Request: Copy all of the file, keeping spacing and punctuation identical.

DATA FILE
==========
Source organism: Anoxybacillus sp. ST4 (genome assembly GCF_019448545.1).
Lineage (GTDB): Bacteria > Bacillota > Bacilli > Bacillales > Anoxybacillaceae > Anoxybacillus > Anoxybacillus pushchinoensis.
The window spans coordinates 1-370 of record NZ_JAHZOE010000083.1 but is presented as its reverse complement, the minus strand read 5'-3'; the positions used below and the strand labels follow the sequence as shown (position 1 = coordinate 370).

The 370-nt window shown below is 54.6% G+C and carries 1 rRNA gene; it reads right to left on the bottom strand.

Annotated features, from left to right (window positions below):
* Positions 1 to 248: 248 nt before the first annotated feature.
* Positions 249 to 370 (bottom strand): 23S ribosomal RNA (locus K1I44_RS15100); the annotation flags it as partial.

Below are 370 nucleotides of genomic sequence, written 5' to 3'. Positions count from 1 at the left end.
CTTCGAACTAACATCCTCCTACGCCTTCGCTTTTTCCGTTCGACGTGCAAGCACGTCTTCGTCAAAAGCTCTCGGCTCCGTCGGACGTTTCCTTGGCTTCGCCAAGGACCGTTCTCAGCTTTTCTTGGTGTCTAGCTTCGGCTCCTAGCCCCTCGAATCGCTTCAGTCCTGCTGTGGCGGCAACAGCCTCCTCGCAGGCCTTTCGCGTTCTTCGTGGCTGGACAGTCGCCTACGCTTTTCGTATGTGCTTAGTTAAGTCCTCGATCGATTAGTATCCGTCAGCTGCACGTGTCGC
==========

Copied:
Source organism: Anoxybacillus sp. ST4 (genome assembly GCF_019448545.1).
Lineage (GTDB): Bacteria > Bacillota > Bacilli > Bacillales > Anoxybacillaceae > Anoxybacillus > Anoxybacillus pushchinoensis.
The window spans coordinates 1-370 of record NZ_JAHZOE010000083.1 but is presented as its reverse complement, the minus strand read 5'-3'; the positions used below and the strand labels follow the sequence as shown (position 1 = coordinate 370).

The 370-nt window shown below is 54.6% G+C and carries 1 rRNA gene; it reads right to left on the bottom strand.

Annotated features, from left to right (window positions below):
* Positions 1 to 248: 248 nt before the first annotated feature.
* Positions 249 to 370 (bottom strand): 23S ribosomal RNA (locus K1I44_RS15100); the annotation flags it as partial.

Below are 370 nucleotides of genomic sequence, written 5' to 3'. Positions count from 1 at the left end.
CTTCGAACTAACATCCTCCTACGCCTTCGCTTTTTCCGTTCGACGTGCAAGCACGTCTTCGTCAAAAGCTCTCGGCTCCGTCGGACGTTTCCTTGGCTTCGCCAAGGACCGTTCTCAGCTTTTCTTGGTGTCTAGCTTCGGCTCCTAGCCCCTCGAATCGCTTCAGTCCTGCTGTGGCGGCAACAGCCTCCTCGCAGGCCTTTCGCGTTCTTCGTGGCTGGACAGTCGCCTACGCTTTTCGTATGTGCTTAGTTAAGTCCTCGATCGATTAGTATCCGTCAGCTGCACGTGTCGC